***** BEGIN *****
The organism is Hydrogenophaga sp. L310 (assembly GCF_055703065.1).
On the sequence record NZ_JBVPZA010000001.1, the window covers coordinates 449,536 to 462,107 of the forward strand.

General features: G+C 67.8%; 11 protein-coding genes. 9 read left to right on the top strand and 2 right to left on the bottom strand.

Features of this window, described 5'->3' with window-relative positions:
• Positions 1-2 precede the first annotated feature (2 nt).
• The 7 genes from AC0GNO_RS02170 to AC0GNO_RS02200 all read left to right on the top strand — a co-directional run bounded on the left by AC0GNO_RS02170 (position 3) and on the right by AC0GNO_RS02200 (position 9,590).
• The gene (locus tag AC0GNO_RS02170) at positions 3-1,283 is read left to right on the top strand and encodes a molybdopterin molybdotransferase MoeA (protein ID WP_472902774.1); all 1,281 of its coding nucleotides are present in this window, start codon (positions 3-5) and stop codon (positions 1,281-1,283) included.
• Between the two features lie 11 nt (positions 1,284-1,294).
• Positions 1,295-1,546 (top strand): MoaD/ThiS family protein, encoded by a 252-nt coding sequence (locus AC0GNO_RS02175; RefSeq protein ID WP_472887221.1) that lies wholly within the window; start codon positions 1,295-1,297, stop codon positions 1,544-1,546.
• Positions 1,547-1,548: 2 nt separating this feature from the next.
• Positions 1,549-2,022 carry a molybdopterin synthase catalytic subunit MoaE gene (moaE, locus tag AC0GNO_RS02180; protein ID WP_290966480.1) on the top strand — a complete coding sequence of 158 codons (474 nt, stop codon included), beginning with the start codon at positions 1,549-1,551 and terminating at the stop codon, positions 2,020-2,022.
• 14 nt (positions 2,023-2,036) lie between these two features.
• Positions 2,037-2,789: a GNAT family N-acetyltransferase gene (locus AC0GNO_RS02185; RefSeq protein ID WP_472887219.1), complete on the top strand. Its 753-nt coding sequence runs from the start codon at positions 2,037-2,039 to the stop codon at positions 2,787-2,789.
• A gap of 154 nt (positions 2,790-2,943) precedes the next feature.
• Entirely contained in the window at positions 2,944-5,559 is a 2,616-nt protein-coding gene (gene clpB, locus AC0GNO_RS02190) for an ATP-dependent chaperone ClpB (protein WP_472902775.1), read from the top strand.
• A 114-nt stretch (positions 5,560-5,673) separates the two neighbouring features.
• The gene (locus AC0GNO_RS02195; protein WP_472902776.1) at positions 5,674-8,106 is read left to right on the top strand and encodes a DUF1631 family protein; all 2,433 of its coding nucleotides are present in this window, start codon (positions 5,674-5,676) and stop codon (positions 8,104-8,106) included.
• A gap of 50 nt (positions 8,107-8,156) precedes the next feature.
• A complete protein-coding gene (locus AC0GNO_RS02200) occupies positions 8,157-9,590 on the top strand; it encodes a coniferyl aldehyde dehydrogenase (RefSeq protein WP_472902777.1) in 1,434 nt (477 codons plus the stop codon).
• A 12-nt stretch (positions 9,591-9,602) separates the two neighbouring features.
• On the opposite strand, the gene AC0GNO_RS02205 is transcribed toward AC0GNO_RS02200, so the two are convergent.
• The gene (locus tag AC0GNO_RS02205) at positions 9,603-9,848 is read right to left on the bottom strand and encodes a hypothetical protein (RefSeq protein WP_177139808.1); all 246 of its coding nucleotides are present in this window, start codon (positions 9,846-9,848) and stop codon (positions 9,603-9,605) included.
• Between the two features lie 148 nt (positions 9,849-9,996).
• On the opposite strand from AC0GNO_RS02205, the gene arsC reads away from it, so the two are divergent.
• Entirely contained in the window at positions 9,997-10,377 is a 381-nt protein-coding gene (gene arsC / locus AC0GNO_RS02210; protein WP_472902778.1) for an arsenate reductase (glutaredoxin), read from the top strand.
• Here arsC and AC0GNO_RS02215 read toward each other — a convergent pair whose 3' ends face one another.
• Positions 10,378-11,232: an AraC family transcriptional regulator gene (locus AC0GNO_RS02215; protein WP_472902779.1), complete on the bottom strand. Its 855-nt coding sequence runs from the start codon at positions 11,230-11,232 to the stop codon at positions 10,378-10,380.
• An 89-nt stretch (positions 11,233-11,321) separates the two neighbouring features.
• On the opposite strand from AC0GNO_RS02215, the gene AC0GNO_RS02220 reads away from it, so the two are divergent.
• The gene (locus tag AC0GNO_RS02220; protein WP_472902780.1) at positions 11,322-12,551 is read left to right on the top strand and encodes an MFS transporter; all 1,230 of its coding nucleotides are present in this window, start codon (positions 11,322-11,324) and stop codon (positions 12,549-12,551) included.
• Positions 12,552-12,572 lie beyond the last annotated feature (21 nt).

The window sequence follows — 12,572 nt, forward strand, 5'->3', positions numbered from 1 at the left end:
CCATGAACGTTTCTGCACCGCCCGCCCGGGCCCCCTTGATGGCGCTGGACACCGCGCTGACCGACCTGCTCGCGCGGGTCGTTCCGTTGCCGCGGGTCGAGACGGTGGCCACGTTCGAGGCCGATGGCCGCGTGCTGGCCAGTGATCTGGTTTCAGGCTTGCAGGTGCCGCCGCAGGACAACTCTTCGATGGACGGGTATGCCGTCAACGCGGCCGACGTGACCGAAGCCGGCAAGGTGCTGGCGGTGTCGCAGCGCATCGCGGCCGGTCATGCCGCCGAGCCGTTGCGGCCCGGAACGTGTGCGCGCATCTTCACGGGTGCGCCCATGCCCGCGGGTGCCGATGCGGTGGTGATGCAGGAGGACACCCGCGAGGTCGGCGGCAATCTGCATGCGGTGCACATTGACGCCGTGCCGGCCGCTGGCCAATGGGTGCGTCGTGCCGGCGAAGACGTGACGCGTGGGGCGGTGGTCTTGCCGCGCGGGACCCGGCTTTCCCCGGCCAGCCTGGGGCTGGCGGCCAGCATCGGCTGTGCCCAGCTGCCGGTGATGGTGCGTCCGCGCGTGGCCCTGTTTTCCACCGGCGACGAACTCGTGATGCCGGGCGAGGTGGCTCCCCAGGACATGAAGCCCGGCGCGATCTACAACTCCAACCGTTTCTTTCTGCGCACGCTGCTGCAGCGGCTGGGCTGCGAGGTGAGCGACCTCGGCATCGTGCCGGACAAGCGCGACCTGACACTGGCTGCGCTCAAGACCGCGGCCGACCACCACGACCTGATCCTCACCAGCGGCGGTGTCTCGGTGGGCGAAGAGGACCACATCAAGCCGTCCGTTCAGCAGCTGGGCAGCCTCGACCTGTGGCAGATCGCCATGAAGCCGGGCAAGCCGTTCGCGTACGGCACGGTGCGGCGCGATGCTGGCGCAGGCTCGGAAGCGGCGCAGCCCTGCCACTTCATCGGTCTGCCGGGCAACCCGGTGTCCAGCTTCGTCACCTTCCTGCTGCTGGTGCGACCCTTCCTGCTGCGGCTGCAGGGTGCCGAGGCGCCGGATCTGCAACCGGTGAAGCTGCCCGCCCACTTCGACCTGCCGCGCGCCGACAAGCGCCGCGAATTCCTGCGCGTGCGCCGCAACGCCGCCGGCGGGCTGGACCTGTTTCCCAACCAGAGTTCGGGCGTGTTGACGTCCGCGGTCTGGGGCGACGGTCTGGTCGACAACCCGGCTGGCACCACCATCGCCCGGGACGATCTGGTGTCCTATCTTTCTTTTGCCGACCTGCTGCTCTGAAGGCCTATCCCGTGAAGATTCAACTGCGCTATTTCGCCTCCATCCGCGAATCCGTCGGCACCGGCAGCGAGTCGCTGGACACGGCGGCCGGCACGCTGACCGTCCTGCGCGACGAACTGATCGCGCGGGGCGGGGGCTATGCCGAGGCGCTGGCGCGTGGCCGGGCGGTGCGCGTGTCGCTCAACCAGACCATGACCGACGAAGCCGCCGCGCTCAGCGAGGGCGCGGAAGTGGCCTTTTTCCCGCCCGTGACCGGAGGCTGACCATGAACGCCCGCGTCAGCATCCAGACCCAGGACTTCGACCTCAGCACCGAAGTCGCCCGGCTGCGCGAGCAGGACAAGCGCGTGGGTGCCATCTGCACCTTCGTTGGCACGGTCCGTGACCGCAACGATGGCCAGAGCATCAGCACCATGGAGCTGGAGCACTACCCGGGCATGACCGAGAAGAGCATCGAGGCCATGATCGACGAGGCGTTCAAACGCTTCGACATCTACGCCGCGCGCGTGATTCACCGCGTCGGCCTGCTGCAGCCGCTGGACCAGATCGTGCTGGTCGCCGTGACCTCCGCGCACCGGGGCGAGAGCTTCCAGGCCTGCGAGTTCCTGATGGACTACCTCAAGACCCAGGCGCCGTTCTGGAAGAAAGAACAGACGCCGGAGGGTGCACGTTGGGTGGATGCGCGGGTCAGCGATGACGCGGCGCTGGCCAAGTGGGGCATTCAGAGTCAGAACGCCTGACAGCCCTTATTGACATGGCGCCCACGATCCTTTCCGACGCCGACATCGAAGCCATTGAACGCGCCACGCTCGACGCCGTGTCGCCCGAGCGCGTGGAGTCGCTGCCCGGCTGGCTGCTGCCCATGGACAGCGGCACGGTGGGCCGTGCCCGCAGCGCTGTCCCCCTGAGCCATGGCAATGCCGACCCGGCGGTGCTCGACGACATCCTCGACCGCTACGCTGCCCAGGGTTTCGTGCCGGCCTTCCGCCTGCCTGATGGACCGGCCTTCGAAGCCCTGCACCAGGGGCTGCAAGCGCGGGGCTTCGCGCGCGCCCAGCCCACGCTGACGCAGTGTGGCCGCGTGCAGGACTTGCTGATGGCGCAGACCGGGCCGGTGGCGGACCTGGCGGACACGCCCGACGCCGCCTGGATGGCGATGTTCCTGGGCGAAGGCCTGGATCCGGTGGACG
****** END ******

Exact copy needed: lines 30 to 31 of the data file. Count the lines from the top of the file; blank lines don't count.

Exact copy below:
• The gene (locus tag AC0GNO_RS02220; protein WP_472902780.1) at positions 11,322-12,551 is read left to right on the top strand and encodes an MFS transporter; all 1,230 of its coding nucleotides are present in this window, start codon (positions 11,322-11,324) and stop codon (positions 12,549-12,551) included.
• Positions 12,552-12,572 lie beyond the last annotated feature (21 nt).